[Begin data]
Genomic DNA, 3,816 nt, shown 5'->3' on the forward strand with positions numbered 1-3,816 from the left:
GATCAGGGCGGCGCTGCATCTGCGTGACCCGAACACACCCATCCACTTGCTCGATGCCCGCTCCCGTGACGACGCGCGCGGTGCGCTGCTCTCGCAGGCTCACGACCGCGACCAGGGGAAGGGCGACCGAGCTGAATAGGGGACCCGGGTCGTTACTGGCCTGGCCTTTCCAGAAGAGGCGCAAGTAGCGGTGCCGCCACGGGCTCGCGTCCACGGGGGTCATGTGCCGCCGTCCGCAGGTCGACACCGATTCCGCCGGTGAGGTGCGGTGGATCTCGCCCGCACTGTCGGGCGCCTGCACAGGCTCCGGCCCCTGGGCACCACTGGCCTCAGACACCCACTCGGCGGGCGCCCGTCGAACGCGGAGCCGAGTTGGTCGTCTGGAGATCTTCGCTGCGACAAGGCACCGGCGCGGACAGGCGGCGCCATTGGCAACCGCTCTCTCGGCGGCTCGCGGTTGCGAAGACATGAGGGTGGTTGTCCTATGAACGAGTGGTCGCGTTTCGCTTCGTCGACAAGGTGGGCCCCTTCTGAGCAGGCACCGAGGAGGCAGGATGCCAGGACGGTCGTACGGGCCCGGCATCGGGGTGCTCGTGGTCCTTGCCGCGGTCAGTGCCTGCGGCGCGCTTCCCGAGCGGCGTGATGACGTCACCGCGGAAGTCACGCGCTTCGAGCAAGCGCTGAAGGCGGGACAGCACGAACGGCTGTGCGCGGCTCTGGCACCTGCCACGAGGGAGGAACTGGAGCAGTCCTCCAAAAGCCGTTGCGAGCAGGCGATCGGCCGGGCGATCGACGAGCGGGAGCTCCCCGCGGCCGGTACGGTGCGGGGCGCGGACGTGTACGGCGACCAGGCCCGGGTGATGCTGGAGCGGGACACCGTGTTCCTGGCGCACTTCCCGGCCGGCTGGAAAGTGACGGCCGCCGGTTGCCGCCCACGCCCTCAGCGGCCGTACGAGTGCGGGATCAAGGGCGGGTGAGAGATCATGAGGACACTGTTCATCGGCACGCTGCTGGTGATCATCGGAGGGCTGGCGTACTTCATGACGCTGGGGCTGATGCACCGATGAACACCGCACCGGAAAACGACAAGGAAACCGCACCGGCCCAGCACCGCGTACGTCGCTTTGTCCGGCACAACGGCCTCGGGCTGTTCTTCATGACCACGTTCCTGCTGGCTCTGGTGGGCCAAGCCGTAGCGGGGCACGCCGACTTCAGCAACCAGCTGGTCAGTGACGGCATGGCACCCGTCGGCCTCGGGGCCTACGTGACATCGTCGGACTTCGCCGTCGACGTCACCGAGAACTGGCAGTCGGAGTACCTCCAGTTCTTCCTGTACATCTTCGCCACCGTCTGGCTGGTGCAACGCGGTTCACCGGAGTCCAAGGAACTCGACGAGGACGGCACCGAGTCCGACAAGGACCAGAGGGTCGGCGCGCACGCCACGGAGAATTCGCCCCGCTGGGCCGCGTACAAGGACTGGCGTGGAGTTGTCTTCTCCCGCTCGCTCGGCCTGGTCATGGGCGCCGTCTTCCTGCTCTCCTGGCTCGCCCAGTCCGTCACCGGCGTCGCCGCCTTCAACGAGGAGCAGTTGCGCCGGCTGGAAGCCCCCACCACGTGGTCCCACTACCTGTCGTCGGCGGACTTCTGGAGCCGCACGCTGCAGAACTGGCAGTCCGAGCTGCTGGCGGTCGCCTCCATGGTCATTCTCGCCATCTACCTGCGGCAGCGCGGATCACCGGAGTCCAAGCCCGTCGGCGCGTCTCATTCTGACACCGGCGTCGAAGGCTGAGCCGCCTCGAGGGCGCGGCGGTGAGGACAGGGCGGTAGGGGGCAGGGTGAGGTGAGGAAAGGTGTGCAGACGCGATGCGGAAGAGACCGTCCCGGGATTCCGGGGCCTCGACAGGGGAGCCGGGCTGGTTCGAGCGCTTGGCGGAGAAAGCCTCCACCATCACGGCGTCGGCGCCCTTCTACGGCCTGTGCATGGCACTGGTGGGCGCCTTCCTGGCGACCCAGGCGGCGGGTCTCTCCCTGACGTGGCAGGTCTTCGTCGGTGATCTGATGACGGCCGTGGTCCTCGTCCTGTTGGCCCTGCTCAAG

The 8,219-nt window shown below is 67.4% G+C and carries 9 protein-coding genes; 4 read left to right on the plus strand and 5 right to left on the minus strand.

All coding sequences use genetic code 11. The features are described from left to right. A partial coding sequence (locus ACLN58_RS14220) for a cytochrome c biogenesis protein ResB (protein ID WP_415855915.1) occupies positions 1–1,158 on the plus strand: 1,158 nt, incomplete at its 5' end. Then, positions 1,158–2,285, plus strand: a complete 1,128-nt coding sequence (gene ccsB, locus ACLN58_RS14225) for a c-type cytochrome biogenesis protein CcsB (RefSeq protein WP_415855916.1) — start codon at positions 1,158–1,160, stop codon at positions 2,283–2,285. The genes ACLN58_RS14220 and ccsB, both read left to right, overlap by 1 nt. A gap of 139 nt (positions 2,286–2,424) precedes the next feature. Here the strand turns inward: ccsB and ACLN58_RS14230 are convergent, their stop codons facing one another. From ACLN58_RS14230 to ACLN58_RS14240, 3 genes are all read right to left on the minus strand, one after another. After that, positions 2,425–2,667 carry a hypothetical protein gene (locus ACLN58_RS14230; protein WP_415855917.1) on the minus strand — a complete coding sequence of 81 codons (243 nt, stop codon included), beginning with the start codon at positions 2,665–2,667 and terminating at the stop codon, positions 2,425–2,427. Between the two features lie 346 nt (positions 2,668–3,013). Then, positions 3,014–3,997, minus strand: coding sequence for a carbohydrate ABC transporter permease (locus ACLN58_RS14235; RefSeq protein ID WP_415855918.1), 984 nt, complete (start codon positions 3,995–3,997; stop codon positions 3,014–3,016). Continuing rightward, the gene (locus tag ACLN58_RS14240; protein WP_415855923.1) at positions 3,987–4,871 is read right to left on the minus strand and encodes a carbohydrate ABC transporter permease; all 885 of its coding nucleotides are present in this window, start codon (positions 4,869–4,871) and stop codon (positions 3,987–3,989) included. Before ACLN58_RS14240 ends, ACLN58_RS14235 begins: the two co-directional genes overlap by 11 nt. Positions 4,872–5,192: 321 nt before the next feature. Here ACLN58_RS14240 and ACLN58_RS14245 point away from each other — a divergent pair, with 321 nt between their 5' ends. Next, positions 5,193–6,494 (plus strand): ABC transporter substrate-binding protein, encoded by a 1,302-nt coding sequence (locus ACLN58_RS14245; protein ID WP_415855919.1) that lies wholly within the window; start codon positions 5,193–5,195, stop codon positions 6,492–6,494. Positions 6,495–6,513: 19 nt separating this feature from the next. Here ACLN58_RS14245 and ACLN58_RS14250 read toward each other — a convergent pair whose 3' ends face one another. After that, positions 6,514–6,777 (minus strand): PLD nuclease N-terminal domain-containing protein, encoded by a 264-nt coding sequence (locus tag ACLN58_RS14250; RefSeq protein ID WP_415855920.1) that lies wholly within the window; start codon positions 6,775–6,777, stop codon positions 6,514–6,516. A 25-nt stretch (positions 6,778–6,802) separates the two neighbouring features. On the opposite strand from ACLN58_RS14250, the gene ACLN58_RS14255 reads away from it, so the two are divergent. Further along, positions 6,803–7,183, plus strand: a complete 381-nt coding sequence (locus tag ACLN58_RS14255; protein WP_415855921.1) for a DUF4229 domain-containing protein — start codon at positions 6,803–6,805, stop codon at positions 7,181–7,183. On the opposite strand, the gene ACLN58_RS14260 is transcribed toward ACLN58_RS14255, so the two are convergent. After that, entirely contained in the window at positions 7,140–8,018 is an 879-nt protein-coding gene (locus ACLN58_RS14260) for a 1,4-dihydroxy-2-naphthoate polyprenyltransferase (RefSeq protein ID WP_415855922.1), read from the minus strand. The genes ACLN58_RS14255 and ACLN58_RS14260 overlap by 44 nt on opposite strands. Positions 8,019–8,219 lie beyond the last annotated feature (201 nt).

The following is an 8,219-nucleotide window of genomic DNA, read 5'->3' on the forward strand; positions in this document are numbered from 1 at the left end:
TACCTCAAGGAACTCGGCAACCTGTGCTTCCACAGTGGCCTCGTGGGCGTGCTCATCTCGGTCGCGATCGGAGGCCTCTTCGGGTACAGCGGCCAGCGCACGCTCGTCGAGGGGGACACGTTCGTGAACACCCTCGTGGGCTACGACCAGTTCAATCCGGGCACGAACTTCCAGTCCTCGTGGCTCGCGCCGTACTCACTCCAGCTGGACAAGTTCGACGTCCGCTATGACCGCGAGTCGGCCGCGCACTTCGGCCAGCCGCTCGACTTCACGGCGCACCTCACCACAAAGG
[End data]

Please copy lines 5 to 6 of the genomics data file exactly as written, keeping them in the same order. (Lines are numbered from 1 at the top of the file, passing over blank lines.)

The following is an 8,219-nucleotide window of genomic DNA, read 5'->3' on the forward strand; positions in this document are numbered from 1 at the left end:
TACCTCAAGGAACTCGGCAACCTGTGCTTCCACAGTGGCCTCGTGGGCGTGCTCATCTCGGTCGCGATCGGAGGCCTCTTCGGGTACAGCGGCCAGCGCACGCTCGTCGAGGGGGACACGTTCGTGAACACCCTCGTGGGCTACGACCAGTTCAATCCGGGCACGAACTTCCAGTCCTCGTGGCTCGCGCCGTACTCACTCCAGCTGGACAAGTTCGACGTCCGCTATGACCGCGAGTCGGCCGCGCACTTCGGCCAGCCGCTCGACTTCACGGCGCACCTCACCACAAAGG